More than a company, symbol of the Chinese political-economic model


Any executive who has to deal with Chinese analogues knows that the family factor is key to building trust. It's part of their culture. That is why the arrest of Huawei's chief financial officer, Meng Wanzhou, not only angered his father, founder of the company, but also the Chinese government, which, following the same cultural logic, regards this company as almost part of the process. family clan of the country's technological and economic success comparable to others such as Lenovo, ZTE, Alibaba Group, Tencent and even Baidu.

It is essential to understand this relationship between a communist political system and a commercial expansion of capitalism, an experiment that has been economically successful, which generates a series of relations of trust between the public and business sectors.

Thus, for the Chinese government, the prison is stabbed in the back, days of having achieved a trade truce with the United States. In fact, this is the reason for the nervousness of all the markets in the world, including the Chilean (see related note): the uncertainty about this incision of trust between the two countries, just when relative peace was achieved during the commercial war. .

And to make matters worse, the arrest warrant was made by the US administration.

From connectivity to Top 2 for smartphone sales

The Chinese government's support for Huawei is explained by its history. He was born in the late 1980s with an initial capital of $ 3,500 (thereafter), just before the dot-com era of North America. But it did not come about as a content company or services on the internet.

The opposite. Your core was to provide the necessary connectivity for telecommunications to work. That is, the manufacture of PBXs to connect different points. Its main clients were telecommunications companies.

Already in the 90s, it followed the same path, technologically supporting the promising "network of networks" (internet), which took its first steps in kindergarten on a massive level. Huawei had the equipment and the back to do this, so in 1996 he decided to leave the borders and in 1997 launched products to connect GSM, CDMA and UMTS wireless networks.

In 2000, when the world was shaking by the false hangover of the "millennium bug" (Y2K), problems with the United States began. It has alleged that Huawei has installed a telecommunications system in Iraq by turning a blind eye to UN sanctions. So the Chinese government denied, supporting the local company. The US insisted.

It was the beginning of a tense relationship that a decade later would not matter at all to the millions of American users and the Western world who enthusiastically bought Huawei smartphones for their great performance and price.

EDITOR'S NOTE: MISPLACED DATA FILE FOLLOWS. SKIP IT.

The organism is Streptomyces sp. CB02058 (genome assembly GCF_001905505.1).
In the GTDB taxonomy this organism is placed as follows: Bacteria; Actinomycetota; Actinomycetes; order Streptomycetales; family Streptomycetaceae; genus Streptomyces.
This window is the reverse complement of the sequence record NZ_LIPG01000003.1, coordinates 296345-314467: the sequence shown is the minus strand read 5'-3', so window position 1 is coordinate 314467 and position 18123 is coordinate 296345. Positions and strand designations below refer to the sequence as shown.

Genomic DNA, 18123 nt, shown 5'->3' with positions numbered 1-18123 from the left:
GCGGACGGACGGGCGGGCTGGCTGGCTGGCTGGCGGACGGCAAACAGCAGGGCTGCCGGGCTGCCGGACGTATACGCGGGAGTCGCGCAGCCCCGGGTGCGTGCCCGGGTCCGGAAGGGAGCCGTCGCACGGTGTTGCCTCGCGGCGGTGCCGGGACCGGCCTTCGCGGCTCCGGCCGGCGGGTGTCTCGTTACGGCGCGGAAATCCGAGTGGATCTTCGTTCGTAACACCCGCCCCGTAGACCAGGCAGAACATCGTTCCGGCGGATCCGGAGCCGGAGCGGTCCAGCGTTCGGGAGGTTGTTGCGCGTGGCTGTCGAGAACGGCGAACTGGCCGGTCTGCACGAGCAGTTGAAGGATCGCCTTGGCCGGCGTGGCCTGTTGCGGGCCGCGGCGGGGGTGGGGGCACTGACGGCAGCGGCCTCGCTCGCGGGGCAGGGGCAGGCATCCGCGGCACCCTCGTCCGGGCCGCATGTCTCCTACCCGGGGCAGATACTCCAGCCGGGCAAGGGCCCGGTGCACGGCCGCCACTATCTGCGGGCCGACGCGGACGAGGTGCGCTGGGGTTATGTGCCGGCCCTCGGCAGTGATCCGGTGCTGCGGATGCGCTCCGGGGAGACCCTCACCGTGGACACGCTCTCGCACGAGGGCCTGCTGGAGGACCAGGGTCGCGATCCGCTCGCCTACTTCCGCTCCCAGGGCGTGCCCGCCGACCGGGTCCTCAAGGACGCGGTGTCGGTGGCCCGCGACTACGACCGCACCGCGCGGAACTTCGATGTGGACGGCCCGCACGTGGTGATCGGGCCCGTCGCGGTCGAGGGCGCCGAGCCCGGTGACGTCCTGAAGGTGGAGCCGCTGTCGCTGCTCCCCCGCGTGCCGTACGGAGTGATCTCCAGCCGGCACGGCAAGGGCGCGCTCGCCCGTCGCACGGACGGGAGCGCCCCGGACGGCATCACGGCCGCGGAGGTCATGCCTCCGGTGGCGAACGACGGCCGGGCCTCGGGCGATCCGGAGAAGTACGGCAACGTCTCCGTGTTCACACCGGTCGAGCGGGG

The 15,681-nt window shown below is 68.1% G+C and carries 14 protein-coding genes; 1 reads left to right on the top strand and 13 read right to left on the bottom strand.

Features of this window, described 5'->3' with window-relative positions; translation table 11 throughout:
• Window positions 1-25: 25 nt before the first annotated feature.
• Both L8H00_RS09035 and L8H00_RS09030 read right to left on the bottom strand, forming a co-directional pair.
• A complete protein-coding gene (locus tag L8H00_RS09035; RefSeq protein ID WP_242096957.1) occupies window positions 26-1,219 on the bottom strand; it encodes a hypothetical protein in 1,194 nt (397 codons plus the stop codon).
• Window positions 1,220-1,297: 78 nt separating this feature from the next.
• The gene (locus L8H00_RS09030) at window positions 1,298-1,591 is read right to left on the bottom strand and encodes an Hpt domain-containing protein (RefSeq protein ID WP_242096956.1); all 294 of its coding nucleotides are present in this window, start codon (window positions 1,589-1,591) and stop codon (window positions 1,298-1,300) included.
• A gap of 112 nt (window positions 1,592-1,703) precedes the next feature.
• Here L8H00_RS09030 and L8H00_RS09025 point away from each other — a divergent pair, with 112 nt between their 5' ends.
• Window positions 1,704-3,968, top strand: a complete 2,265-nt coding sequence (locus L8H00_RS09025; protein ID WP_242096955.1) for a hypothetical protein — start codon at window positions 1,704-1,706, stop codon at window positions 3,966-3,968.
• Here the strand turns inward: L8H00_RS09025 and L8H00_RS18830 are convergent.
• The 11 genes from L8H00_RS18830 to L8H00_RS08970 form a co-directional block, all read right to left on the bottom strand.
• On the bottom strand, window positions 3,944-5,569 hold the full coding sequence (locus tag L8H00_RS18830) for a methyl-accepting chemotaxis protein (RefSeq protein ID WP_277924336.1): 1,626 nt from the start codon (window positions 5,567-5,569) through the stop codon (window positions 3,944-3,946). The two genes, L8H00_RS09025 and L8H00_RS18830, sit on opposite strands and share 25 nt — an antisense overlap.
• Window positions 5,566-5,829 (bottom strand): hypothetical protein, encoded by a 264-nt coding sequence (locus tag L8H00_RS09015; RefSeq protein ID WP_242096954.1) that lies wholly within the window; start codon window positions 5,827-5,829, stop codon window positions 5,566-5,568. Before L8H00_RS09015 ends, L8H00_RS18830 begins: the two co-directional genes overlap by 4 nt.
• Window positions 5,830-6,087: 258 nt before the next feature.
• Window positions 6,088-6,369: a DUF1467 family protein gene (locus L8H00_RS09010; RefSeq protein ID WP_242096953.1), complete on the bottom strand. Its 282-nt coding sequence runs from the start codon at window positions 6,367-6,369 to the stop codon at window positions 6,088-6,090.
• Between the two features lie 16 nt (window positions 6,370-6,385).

And that 18 years later, it would re-emerge with a new indictment by the Donald Trump administration on the suspicion that the Chinese company would now be violating trade sanctions in another Middle Eastern country: Iran.

But it also had problems with other technology giants, mainly because of accusations of copying products and allowing others to invest in R & D, and then offer a cheaper technology offer.

In 2003, Cisco sued Huawei Technologies and its subsidiaries Huawei America Inc. and FutureWei Technologies Inc. for illegally copying the intellectual property of that California company.

And despite the fact that the Chinese company has made alliances with IBM, Siemens or Symantec and other big companies, it has always been in the sights of technology giants who are jealous of their intellectual property.

Today, Huawei is the world's largest provider of telecommunications network equipment and the second-largest smartphone maker, with revenue of about $ 92 billion last year.

Unlike other large Chinese technology companies, it conducts a large part of its overseas business and is the market leader in many countries in Europe, Asia and Africa. In other words, a true symbol of the political-commercial mix of the Chinese model.

Although in the Western world many have remained loyal to the Apple brand, since Huawei entered the world of smartphones after 2010, consumers saw in their teams a more pragmatic and ideal acquisition to take selfies, surf the internet and not worry about the for the device.

Something like the best of the worlds of Apple and Samsung, but in a brand new and young. On the other hand, Huawei has created a marketing strategy rarely seen in the history of advertising.

At the end of August this year, Huawei achieved one of its most important goals. Outperform Apple in global smartphone sales, ranking second after Samsung.

The Chinese manufacturer sold about 54 million handsets in the last quarter, 40% more than in the same period of 2017, according to studies by IDC, Canalys and IHS Markit. A true success story of the development model of the People's Republic of China. An heir to the "giant doorstep" policy of the East Giant.


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